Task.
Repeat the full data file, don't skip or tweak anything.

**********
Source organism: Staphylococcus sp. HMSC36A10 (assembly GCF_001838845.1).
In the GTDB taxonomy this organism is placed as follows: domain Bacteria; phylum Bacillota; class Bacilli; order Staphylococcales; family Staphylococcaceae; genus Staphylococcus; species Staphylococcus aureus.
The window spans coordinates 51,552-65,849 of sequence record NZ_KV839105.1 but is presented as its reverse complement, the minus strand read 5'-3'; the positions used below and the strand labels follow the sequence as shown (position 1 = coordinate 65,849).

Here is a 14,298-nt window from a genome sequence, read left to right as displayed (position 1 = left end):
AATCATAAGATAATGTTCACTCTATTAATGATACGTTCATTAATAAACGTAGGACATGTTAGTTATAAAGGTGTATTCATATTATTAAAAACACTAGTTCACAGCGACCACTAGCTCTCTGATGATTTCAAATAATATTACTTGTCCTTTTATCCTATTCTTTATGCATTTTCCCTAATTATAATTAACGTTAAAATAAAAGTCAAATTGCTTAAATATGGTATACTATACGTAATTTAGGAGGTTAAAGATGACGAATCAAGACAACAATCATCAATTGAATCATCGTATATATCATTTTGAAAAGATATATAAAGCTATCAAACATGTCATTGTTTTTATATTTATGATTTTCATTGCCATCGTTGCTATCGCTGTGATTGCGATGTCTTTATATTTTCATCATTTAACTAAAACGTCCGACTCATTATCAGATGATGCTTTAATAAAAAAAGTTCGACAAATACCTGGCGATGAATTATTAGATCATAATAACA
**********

Source organism: Staphylococcus sp. HMSC36A10 (assembly GCF_001838845.1).
In the GTDB taxonomy this organism is placed as follows: domain Bacteria; phylum Bacillota; class Bacilli; order Staphylococcales; family Staphylococcaceae; genus Staphylococcus; species Staphylococcus aureus.
The window spans coordinates 51,552-65,849 of sequence record NZ_KV839105.1 but is presented as its reverse complement, the minus strand read 5'-3'; the positions used below and the strand labels follow the sequence as shown (position 1 = coordinate 65,849).

Here is a 14,298-nt window from a genome sequence, read left to right as displayed (position 1 = left end):
AATCATAAGATAATGTTCACTCTATTAATGATACGTTCATTAATAAACGTAGGACATGTTAGTTATAAAGGTGTATTCATATTATTAAAAACACTAGTTCACAGCGACCACTAGCTCTCTGATGATTTCAAATAATATTACTTGTCCTTTTATCCTATTCTTTATGCATTTTCCCTAATTATAATTAACGTTAAAATAAAAGTCAAATTGCTTAAATATGGTATACTATACGTAATTTAGGAGGTTAAAGATGACGAATCAAGACAACAATCATCAATTGAATCATCGTATATATCATTTTGAAAAGATATATAAAGCTATCAAACATGTCATTGTTTTTATATTTATGATTTTCATTGCCATCGTTGCTATCGCTGTGATTGCGATGTCTTTATATTTTCATCATTTAACTAAAACGTCCGACTCATTATCAGATGATGCTTTAATAAAAAAAGTTCGACAAATACCTGGCGATGAATTATTAGATCATAATAACA